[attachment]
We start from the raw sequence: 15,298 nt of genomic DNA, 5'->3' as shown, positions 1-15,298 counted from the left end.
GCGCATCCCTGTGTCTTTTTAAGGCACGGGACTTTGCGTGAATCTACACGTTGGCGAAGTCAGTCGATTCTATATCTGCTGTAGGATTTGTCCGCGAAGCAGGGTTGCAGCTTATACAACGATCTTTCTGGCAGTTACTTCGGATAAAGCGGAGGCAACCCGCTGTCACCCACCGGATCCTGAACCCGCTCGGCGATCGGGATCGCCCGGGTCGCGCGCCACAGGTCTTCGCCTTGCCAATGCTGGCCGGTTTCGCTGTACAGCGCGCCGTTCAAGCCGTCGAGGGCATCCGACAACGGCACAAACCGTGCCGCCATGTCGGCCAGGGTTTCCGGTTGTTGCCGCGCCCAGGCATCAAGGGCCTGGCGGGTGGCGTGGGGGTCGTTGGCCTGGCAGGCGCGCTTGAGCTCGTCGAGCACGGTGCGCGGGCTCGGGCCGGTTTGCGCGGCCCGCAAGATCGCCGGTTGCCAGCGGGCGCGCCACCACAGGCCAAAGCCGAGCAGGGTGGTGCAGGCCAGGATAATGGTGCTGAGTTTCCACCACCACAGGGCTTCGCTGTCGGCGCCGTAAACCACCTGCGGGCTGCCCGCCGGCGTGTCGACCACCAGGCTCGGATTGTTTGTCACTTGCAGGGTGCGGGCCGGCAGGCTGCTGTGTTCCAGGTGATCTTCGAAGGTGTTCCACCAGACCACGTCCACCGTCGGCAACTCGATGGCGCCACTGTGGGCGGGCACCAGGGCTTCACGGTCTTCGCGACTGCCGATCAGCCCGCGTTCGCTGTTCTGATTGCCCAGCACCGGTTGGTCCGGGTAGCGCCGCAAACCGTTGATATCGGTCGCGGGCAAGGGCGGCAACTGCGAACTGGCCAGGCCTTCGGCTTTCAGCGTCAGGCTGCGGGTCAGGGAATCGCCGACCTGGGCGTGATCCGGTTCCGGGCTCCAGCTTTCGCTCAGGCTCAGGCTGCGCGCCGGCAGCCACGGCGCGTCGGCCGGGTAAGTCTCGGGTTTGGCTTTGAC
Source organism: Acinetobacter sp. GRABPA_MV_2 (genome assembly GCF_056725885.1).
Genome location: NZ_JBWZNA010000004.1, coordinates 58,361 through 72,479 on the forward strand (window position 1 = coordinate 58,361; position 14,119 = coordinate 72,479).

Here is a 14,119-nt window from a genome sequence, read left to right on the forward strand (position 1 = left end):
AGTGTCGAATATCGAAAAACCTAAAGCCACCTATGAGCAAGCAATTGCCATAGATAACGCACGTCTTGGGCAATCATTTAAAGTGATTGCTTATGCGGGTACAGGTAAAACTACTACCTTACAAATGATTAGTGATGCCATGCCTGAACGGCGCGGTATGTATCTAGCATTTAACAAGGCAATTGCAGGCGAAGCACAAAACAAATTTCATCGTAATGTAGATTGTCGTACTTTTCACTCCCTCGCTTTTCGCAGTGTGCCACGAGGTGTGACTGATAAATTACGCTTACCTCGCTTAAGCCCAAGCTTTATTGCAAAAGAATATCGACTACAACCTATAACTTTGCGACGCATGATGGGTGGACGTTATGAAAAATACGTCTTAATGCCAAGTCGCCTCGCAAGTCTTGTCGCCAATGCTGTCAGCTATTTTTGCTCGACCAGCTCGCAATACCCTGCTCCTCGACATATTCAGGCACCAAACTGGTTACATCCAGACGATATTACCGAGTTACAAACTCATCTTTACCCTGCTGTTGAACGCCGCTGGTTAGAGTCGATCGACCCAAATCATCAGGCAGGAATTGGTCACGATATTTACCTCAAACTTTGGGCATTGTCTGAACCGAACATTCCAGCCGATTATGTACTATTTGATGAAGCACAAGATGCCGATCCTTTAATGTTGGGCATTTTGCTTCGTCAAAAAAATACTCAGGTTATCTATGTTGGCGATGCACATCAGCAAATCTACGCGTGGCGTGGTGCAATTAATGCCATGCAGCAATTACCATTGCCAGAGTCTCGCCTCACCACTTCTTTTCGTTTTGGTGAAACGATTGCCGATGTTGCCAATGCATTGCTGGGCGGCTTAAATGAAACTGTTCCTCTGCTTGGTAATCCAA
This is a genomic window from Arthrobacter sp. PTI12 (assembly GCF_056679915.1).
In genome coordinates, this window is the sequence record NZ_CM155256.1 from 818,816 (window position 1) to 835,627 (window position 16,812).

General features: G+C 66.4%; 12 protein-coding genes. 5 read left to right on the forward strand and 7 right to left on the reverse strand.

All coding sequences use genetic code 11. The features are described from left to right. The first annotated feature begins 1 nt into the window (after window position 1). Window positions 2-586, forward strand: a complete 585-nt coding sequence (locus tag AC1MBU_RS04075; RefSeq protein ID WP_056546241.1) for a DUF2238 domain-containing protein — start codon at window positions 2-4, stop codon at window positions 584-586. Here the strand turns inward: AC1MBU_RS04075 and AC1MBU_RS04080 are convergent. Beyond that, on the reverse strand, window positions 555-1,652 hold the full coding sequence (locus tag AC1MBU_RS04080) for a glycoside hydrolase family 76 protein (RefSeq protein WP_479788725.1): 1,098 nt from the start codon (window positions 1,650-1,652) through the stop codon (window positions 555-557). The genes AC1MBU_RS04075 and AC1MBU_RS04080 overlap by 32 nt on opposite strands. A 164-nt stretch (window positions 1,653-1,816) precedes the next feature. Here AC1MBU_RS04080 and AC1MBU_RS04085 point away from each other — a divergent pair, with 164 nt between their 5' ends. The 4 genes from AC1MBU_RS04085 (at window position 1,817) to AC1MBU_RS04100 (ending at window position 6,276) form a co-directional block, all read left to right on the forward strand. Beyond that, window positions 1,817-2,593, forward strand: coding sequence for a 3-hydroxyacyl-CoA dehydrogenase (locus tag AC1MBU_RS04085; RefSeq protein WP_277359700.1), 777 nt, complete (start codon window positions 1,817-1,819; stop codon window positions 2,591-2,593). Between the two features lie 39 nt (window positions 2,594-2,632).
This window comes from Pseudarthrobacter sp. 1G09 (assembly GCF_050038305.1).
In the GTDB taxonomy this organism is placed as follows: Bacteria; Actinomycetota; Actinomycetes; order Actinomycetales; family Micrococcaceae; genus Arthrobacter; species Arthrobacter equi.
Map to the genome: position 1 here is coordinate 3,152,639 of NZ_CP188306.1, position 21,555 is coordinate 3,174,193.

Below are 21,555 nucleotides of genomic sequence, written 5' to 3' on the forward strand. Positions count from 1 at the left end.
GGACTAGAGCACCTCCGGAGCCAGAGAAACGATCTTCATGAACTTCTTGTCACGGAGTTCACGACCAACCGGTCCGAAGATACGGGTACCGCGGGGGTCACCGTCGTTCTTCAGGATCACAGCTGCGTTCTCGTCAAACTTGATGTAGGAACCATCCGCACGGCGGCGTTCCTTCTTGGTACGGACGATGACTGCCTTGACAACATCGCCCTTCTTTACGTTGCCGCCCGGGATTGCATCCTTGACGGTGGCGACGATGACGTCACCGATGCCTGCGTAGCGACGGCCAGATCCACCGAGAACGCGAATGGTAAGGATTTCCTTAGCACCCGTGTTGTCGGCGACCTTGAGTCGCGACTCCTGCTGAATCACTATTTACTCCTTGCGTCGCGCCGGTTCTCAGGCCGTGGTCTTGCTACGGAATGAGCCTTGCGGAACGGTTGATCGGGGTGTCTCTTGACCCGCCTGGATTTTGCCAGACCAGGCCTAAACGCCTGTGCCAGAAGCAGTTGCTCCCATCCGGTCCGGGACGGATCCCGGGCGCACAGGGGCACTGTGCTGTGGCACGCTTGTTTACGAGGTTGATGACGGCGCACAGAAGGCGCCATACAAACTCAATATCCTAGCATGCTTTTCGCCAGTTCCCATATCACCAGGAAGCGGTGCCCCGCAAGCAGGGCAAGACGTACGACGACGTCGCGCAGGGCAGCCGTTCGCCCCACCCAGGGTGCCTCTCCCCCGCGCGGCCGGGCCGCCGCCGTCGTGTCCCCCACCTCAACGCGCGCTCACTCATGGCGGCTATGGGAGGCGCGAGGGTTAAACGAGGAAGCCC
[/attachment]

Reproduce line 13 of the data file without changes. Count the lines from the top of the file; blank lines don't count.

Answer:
Map to the genome: position 1 here is coordinate 3,152,639 of NZ_CP188306.1, position 21,555 is coordinate 3,174,193.